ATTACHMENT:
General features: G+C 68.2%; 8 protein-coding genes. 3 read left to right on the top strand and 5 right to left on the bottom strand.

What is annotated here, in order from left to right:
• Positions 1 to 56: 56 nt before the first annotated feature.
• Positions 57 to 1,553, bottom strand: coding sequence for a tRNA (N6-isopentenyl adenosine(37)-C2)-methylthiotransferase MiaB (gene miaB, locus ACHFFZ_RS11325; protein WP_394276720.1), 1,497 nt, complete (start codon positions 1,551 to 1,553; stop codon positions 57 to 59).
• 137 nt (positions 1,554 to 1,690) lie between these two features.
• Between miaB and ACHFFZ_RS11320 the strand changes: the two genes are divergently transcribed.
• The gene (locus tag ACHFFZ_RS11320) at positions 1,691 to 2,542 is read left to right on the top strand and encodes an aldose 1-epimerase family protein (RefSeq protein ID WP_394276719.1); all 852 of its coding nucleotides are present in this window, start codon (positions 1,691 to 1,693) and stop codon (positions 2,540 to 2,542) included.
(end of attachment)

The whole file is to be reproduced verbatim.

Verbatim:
General features: G+C 68.2%; 8 protein-coding genes. 3 read left to right on the top strand and 5 right to left on the bottom strand.

What is annotated here, in order from left to right:
• Positions 1 to 56: 56 nt before the first annotated feature.
• Positions 57 to 1,553, bottom strand: coding sequence for a tRNA (N6-isopentenyl adenosine(37)-C2)-methylthiotransferase MiaB (gene miaB, locus ACHFFZ_RS11325; protein WP_394276720.1), 1,497 nt, complete (start codon positions 1,551 to 1,553; stop codon positions 57 to 59).
• 137 nt (positions 1,554 to 1,690) lie between these two features.
• Between miaB and ACHFFZ_RS11320 the strand changes: the two genes are divergently transcribed.
• The gene (locus tag ACHFFZ_RS11320) at positions 1,691 to 2,542 is read left to right on the top strand and encodes an aldose 1-epimerase family protein (RefSeq protein ID WP_394276719.1); all 852 of its coding nucleotides are present in this window, start codon (positions 1,691 to 1,693) and stop codon (positions 2,540 to 2,542) included.